The lamb and the blood were especially important.  The Lord’s people were already marked out by their circumcision, but the blood painted on the doorposts served as a sign to distinguish the Israelites from the Egyptians when the Lord swept through the land, taking the lives of all the firstborn.  The Passover served to distinguish the people of God from all other people.  The elements of the meal served to remind the people what it meant to be God’s people: They were once slaves, but the Lord had delivered them and made them his own, and he had given them his promises for the future—a promise of a Messiah who would set all to rights—for whom they continued to live in hope.  And so the meal not only marked out a people for deliverance from Egypt, it continued to mark out a people who would be delivered one day by the Messiah, a people to be delivered into the life of the age to come.  This is how this night hundreds or even thousands of years after those events could still be that night.  Through this meal, given by the Lord, his people were not only set apart from all others, but united across the generations in his promises.


Now, we come to the meal that you and I share each week.  I hope you’ve started see the connections and I hope you’ve started to see how it works.  We gather together as the people whom the Lord has made his own through baptism, we hear the Scriptures read and recall the history of God and his people.  And then we come to his Table where the events of Jesus’ death and resurrection are recalled, where we hear again the words of Jesus, spoken in the upper room in the last Passover meal he celebrated with his disciples, and we eat bread and drink wine.  What’s going on?  How does the Lord’s Supper work?  What’s the significance of the symbols and images involved?  I hope you’re beginning to see that now.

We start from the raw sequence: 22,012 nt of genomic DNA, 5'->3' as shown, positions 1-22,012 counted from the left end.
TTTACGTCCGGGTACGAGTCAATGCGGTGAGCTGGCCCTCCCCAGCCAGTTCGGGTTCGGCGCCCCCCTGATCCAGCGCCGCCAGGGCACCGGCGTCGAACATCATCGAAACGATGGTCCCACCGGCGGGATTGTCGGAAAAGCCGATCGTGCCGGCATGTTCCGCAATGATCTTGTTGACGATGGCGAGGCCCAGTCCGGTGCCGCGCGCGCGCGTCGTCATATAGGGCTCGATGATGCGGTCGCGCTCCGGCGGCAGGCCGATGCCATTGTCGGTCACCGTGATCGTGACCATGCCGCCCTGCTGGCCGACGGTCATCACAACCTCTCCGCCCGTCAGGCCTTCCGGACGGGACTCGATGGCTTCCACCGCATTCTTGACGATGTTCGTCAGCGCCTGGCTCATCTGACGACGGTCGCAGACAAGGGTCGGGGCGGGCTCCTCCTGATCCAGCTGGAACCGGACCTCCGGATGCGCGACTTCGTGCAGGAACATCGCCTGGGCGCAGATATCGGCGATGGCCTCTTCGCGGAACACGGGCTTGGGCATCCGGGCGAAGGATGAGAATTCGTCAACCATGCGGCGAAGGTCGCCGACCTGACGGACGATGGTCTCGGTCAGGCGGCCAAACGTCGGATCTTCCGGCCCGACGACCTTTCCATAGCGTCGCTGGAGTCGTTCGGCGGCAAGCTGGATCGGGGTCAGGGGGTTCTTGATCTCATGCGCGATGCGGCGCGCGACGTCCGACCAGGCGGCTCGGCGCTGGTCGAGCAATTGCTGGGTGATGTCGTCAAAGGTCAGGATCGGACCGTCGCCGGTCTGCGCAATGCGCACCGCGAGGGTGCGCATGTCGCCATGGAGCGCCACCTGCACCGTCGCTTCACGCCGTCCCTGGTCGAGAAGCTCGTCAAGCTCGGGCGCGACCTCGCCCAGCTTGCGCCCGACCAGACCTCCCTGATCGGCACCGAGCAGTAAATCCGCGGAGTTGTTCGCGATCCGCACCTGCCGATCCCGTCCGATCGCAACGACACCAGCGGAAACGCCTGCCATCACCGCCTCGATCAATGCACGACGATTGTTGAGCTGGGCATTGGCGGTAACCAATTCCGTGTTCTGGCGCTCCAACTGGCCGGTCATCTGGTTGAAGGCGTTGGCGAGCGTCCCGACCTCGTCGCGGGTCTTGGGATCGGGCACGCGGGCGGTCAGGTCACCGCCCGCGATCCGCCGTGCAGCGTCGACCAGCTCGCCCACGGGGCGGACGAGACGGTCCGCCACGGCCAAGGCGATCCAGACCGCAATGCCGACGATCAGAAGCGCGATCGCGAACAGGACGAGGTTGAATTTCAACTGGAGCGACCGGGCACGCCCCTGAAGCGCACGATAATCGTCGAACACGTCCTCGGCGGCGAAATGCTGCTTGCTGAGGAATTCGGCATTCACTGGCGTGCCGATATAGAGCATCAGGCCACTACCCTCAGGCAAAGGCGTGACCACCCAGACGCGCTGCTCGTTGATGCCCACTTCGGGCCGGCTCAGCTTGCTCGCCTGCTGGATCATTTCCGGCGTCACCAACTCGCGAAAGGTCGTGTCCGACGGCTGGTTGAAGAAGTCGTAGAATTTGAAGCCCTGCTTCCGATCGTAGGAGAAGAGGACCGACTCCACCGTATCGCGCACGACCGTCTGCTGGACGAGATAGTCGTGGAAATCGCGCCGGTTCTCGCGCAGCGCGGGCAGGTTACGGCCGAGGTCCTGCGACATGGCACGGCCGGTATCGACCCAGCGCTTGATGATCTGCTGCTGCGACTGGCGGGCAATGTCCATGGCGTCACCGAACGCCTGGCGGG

Still, we may have to clear away some clutter to see it clearly.  I’ve spoken about the Passover and what it did and what it meant, because that’s where we have to start if we’re going to understand what the Lord’s Supper is all about.  Just as Jesus created a new people of God, a new Israel, with roots firmly planted in the old, but now centred on himself, Jesus also took the Passover, put himself at the centre of it, and gave this new people a new meal.  Passover is the key, but over the years Christians have often lost that focus.  Many of the Church Fathers turned to Greek philosophy—particularly the philosophy of Aristotle and Plato—to explain things, instead of looking back to the Old Testament and to the Judaism of Jesus’ day.  By the Middle Ages, Thomas Aquinas had worked out a whole theology rooted in these Greek ideas.  And the focus of the Lord’s Supper became centred, not on participation in the meal, but on a transformation believed to happen in the bread and wine during the blessing or what became known as the “prayer of consecration”.  Outwardly the bread and wine were still bread and wine, but inwardly, their essence was transformed into the essence of the body and blood of Jesus.  This led to all sorts of abuses of the Lord’s Supper.  People took to worshipping the bread, believing it to literally be Jesus.  The congregation was excluded from the Supper and, when they did receive, the wine was withheld from them.  Individual wafers were introduced—called “hosts”, because they were believed to “host” the literal body of Jesus after being consecrated.